Already the community has created T-shirts that are for sale in the Ymir store for $10, and though the official 60-day consultation period doesn’t begin until June 15, residents have already been flooding the government with letters and emails.

“Every meeting I go to, they mention they’ve been getting letters,” said Leus.

“So keep writing them, because they’re having the desired effect.”

Ultimately, he said, his goal is to be able to welcome BCTS representatives into the community with “a handshake and a hug” — but that doesn’t mean they’re willing to budge. In answer to a fellow resident who expressed vehement opposition to the project, Leus assured him that he’s on the same page.

“If in the end it comes down to blocking the road, I’m going to be right there with the rest of you.”

Get local stories you won't find anywhere else right to your inbox.
Sign up here

 

Nelson-Creston MLA Michelle Mungall offered her support to the Ymir community during a meeting on Tuesday evening, as they prepare to fight B.C. Timber Sales’ plans to log in their watershed. Photo: Will Johnson

Nelson-Creston MLA Michelle Mungall offered her support to the Ymir community during a meeting on Tuesday evening, as they prepare to fight B.C. Timber Sales’ plans to log in their watershed. Photo: Will Johnson

Ymir mobilizes against logging plan

Just Posted

Paul Chung is working as an early childhood educator at Cornerstone Children’s Centre in Nelson. Photo: Bill Metcalfe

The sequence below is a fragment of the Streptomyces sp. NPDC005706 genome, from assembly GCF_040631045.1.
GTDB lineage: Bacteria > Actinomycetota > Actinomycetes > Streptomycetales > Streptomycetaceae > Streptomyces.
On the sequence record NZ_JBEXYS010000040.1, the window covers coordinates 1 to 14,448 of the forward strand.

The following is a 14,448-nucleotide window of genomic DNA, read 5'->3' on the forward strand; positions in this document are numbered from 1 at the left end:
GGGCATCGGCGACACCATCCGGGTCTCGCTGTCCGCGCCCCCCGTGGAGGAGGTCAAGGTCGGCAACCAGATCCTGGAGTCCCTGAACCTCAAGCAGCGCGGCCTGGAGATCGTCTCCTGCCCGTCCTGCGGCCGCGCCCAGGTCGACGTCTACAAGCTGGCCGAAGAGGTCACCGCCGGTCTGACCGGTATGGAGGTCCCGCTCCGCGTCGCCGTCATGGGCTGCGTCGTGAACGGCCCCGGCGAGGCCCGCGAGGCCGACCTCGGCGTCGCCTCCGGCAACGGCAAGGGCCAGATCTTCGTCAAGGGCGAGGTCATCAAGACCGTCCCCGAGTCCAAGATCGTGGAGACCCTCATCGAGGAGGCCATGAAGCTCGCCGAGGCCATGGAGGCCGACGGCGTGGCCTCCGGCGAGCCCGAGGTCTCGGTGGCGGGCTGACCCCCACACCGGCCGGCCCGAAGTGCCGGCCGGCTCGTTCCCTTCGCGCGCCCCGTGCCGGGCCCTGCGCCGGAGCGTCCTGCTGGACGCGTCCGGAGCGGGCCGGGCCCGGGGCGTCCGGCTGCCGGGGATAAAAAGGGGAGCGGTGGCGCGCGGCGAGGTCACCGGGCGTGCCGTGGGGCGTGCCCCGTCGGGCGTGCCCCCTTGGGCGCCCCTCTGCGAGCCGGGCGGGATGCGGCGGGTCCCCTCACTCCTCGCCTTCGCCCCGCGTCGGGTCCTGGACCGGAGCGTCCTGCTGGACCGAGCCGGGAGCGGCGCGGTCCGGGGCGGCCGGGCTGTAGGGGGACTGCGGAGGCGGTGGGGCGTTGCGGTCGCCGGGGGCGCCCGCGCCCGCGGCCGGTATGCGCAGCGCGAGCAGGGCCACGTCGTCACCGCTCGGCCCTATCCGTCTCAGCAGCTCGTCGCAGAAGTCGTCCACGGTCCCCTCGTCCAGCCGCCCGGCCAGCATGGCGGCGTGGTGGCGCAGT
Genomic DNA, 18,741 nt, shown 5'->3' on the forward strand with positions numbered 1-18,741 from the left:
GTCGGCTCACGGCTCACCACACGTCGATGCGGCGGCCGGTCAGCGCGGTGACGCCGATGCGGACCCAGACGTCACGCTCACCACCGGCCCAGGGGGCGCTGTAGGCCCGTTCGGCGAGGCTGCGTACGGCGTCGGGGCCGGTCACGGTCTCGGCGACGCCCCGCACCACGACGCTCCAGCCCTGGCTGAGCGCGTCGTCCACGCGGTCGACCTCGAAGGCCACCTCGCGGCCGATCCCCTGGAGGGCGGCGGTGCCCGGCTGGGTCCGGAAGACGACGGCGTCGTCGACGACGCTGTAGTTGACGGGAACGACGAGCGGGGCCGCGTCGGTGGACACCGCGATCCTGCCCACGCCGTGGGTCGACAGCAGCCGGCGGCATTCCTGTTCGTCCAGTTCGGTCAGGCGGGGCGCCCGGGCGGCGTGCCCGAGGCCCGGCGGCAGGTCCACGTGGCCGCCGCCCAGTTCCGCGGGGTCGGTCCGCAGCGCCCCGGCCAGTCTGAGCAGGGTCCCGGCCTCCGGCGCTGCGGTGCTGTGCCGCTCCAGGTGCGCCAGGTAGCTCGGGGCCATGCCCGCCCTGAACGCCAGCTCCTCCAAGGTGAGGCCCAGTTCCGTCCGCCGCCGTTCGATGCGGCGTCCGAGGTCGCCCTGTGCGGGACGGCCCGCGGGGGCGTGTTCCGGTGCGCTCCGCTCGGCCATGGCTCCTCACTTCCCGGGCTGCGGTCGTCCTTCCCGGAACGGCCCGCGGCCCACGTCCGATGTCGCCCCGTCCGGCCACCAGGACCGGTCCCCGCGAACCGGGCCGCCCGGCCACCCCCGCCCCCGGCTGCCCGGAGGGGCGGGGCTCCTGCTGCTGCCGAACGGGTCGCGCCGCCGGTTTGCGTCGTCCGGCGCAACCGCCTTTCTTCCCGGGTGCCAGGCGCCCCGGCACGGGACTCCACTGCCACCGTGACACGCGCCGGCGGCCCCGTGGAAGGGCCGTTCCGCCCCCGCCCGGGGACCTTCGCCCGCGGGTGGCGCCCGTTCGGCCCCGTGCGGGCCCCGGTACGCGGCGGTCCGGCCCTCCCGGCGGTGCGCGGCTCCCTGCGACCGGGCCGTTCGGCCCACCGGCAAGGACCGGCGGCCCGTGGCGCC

Immigration pilot targets hard-to-fill jobs in West Kootenay

Program helps newcomers get permanent residency status in rural areas

Pharmacist Barbara Violo arranges all the empty vials of the Oxford-AstraZeneca COVID-19 vaccines that she has provided to customers at the Junction Chemist which is an independent pharmacy during the COVID-19 pandemic in Toronto, on Monday, April 19, 2021. THE CANADIAN PRESS/Nathan Denette
B.C.’s 1st vaccine-induced blood clot case detected in Interior Health

Interior Health also recorded 52 new cases of COVID-19

Castlegar doctor Megan Taylor contracted COVID-19 in November. This photo was taken before the pandemic. Photo: Submitted
Castlegar doctor answers common vaccine questions Part 2

Family physician Megan Taylor answers common vaccine questions

Public opposition to a planned road was expressed on posters on the hiking trails above the Nelson cemetery. Photo: Bill Metcalfe
Logging company abandons road construction planned near Nelson hiking trails

RDCK, public, and transportation ministry opposed the road